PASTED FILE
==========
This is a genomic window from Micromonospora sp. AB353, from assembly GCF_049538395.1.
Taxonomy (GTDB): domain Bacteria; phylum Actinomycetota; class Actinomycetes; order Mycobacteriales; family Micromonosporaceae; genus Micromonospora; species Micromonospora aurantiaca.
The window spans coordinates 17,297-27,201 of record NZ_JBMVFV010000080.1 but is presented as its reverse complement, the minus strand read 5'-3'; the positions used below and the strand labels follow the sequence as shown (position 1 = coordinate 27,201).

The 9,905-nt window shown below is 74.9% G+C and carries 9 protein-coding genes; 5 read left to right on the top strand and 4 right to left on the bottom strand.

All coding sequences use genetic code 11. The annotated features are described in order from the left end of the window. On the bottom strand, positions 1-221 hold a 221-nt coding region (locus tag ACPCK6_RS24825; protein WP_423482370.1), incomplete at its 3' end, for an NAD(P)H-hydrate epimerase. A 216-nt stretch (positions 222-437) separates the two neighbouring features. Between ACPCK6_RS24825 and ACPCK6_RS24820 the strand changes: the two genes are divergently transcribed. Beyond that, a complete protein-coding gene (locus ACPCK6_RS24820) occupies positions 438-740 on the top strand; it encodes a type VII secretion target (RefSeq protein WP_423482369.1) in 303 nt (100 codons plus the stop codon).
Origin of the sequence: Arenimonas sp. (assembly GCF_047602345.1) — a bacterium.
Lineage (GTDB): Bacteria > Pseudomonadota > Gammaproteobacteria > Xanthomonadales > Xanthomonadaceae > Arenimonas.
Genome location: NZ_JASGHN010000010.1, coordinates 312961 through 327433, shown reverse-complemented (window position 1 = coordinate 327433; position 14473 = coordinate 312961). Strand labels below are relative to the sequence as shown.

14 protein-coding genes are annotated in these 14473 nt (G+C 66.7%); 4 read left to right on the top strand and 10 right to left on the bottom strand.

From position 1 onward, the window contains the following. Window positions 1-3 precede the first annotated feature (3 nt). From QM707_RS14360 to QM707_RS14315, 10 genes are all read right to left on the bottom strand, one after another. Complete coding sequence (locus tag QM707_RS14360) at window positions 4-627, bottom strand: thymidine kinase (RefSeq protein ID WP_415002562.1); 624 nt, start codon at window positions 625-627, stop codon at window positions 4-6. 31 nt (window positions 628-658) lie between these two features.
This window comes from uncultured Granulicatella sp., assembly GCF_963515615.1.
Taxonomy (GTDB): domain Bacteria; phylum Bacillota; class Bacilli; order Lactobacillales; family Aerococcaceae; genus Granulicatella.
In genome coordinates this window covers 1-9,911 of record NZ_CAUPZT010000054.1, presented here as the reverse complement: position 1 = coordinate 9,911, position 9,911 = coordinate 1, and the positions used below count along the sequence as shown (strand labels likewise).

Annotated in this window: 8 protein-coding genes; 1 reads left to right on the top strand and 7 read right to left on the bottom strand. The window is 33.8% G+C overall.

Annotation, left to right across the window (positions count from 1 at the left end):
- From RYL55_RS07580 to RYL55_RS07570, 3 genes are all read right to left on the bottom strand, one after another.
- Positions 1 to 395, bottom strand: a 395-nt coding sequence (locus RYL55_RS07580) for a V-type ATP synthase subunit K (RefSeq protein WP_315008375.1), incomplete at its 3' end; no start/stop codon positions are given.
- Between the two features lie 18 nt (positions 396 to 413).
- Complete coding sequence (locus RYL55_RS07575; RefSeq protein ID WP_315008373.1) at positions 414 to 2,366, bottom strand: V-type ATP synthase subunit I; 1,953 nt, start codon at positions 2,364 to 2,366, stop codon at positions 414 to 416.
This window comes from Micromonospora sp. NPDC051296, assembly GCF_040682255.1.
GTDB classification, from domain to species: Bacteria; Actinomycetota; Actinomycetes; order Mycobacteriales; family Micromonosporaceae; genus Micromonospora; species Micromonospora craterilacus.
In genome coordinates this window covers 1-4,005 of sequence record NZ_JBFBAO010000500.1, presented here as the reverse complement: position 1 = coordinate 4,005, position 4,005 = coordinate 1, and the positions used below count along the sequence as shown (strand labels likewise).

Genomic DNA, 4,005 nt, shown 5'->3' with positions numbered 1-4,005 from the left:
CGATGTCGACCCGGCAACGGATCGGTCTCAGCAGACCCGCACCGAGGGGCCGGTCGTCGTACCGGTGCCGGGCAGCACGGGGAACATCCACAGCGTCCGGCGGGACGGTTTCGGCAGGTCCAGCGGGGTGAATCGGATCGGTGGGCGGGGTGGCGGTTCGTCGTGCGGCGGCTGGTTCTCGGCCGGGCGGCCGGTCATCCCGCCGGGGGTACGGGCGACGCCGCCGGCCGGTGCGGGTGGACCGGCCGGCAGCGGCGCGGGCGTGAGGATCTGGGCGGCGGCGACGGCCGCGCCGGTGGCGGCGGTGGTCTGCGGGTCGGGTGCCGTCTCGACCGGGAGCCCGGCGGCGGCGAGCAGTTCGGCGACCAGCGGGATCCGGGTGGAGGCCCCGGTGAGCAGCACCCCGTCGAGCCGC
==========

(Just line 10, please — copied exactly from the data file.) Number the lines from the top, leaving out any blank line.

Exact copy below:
From position 1 onward, the window contains the following. Window positions 1-3 precede the first annotated feature (3 nt). From QM707_RS14360 to QM707_RS14315, 10 genes are all read right to left on the bottom strand, one after another. Complete coding sequence (locus tag QM707_RS14360) at window positions 4-627, bottom strand: thymidine kinase (RefSeq protein ID WP_415002562.1); 624 nt, start codon at window positions 625-627, stop codon at window positions 4-6. 31 nt (window positions 628-658) lie between these two features.